The performer has worked with Jay-Z, Frank Ocean, Pharrell Williams, and Mariah Carey, and was barred from The Ellen DeGeneres Show in 2017.

Gospel singer Kim Burrell — who has collaborated with the likes of Jay-Z, Pharrell Williams, Frank Ocean, Harry Connick Jr., and Mariah Carey — has offered a new apology after a clip of one of her speeches caused an uproar on social media.

Burrell addressed the incident days after a video of her speech at the Kingdom City Church went viral, with many saying her attitude exemplified "why people don't go to church" and that "there was no Jesus" in her words.

"I'm sorry. I mean it. I mean that. Not from the letter — from my heart. I released a letter two days ago. It did not convey right at all, and I must tell you this: It was from an attorney that asked me to do it because the latter part... it was offensive," Burrell said Thursday in a video on Instagram, referring to a since-deleted statement she initially released to address the controversy.

Many Twitter users responded negatively to the statement, with one offering a "PR edit" of it to better serve Burrell's followers.

Burrell continued in her Instagram video, "It was offensive. It shouldn't have been. It was not my intent for it to be… My friends called me and said, 'No, there are still people who are hurt from the part of them that they love about you. Come back.' That's not the only reason I came back, because I said they still didn't feel my heart. I came back because I do love you. This ain't about dates, this ain't about keeping my career — this is about keeping the love real."

She finished, "I'm really truly sorry. I did not want to hurt you, I don't want to hurt you, I don't plan on hurting you, and I pray that you will heal from this. I'm sorry from the bottom of my heart. I love you. Wait and see. I do."

In her original speech (above), Burrell laughed as she suggested interviewing people to make sure they're not "broke" or "living in a trailer home" before letting them into your life. She also drew criticism for seemingly advocating against COVID-19 vaccines and suggesting that people are "ugly."

"It's not about status or material things — it's just about choices. Life is different now. And you know, we are at church. Thank God we're here, those of us who walk in our faith without a mask and no vaccine. And so, we honor the Lord. God is good," she said, before suggesting that attendees book her for more events using government money "left over from your PPP loan: Prayer, praise, and power."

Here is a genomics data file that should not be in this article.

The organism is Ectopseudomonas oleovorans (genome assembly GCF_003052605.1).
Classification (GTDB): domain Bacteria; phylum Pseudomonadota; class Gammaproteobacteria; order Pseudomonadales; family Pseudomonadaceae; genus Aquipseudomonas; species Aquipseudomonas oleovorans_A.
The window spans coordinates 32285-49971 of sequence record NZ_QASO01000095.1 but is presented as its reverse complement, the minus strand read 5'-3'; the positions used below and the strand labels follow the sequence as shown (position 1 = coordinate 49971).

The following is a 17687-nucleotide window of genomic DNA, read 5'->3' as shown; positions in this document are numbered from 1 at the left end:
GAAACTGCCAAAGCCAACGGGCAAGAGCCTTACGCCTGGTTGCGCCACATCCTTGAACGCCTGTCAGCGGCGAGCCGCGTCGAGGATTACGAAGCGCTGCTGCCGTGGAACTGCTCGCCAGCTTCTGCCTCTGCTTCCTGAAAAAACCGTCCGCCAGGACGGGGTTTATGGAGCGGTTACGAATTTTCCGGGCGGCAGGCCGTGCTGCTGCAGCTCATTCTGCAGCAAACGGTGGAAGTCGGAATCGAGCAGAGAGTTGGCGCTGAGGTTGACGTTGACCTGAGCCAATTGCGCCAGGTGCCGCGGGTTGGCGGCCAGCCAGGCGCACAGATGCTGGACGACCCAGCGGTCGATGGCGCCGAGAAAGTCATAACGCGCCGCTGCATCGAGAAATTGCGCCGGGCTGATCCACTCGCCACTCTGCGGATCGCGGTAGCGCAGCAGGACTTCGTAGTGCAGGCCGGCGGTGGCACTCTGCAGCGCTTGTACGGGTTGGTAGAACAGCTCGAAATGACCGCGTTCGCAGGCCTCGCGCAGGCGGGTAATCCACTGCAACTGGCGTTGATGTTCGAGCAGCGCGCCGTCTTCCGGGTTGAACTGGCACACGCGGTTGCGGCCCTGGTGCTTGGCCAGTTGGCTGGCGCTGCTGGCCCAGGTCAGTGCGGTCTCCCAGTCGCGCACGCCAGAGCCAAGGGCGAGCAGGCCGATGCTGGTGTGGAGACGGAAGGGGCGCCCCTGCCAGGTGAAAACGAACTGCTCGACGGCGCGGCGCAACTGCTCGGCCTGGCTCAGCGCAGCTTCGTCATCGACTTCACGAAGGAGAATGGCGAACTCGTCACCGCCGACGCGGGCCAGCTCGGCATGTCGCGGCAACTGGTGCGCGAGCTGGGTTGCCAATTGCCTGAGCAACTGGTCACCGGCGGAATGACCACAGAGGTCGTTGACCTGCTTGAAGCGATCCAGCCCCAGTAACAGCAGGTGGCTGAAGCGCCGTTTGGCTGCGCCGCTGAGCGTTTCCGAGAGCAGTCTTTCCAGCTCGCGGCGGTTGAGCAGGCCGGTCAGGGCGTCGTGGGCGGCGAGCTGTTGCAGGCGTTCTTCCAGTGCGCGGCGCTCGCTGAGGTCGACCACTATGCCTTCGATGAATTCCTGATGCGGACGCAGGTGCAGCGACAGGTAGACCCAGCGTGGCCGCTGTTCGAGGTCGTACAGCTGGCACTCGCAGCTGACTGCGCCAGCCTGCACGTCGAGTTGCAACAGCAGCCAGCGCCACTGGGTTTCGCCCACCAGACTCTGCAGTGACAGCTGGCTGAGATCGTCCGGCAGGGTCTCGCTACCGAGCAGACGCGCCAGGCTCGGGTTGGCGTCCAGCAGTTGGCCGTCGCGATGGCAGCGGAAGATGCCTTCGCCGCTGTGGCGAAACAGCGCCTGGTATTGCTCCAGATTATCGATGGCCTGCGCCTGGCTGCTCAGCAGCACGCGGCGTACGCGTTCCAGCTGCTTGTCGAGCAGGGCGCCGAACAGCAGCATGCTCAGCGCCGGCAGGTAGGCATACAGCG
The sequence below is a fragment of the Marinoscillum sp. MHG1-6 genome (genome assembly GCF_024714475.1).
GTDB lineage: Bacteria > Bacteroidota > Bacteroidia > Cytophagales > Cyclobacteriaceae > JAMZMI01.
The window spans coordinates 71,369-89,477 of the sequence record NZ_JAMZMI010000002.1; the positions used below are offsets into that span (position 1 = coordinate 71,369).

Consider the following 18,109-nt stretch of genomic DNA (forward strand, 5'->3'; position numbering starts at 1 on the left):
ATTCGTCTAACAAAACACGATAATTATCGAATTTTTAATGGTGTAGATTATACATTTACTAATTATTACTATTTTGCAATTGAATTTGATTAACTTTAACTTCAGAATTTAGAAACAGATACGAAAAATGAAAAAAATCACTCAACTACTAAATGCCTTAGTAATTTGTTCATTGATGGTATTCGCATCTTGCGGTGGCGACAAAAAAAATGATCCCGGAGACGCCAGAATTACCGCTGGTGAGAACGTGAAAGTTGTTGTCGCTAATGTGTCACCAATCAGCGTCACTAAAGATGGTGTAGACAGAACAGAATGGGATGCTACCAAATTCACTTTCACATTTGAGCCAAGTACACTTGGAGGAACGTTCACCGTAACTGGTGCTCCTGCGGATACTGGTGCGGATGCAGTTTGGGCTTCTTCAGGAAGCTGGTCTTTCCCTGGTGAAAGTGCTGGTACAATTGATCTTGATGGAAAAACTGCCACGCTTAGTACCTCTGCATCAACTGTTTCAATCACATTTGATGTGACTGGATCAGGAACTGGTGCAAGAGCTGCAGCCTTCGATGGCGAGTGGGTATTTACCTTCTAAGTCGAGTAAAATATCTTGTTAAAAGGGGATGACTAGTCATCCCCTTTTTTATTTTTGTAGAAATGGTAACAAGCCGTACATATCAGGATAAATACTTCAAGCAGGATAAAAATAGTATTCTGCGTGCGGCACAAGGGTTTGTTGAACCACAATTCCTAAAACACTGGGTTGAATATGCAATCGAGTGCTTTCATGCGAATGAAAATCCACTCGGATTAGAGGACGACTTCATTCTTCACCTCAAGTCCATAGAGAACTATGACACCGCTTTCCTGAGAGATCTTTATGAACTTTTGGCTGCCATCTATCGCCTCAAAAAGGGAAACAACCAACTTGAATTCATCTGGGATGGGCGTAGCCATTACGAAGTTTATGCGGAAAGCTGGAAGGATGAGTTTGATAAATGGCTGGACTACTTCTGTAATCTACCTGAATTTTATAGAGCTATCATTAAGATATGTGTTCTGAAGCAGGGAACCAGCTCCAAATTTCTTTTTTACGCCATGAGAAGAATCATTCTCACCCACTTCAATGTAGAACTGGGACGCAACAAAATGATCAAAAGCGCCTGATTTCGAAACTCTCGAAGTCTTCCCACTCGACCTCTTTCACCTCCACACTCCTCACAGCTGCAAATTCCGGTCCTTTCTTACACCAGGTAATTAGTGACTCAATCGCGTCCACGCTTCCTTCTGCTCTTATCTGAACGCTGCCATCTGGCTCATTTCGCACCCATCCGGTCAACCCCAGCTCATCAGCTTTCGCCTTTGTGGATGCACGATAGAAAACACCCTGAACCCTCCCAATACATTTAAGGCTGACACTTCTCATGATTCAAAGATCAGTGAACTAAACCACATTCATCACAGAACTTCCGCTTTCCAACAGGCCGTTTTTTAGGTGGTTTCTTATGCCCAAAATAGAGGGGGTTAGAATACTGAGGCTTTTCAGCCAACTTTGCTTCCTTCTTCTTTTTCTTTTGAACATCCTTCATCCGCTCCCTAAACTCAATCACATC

Kim Burrell
Gospel singer Kim Burrell
| Credit: Paras Griffin/Getty Images

Speaking about attendees' appearances, Burrell added: "Who likes to be told you're just ugly? No one likes to be told that, especially when they have realized it. Most don't get offended until they know the bad thing about themselves and then somebody else recognizes it... I haven't chosen anyone to be ugly yet. God is good. God is great. You all look great. Most of you have on hats covering most of that anyway. Here's to you."

In addition to her successful career as a gospel singer, Burrell has collaborated with mainstream pop acts on high-profile projects. She sang with Connick Jr. in 2003 on the holiday tune "I Pray on Christmas," joined Carey on the Randy Jackson's Music Club: Volume One album cut "I Understand" in 2008, performed alongside Ocean on his 2016 song "Godspeed," and also contributed vocals to Jay-Z's 2017 song "4:44." Williams worked with her on the soundtrack to the 2016 Oscar-nominated movie Hidden Figures.

Burrell also courted backlash in late 2016 when a clip of her resurfaced showing her making remarks that many considered to be homophobic. Her Texas Southern University radio show Bridging the Gap was subsequently canceled, as was a planned January 2017 appearance on The Ellen DeGeneres Show.

"I actually didn't know her… She made a statement. She was doing a Facebook Live, and she said some very not-nice things about homosexuals, so I didn't feel that was good of me to have her on the show to give her a platform after she was saying things about me," DeGeneres said on her talk show at the time, before speaking to Pharrell about the gospel icon.

"There's no room for any kind of prejudice in 2017, and moving on. There's no room," Pharrell added, while still noting that Burrell is a "fantastic singer."

Watch Burrell's apology in the video above.

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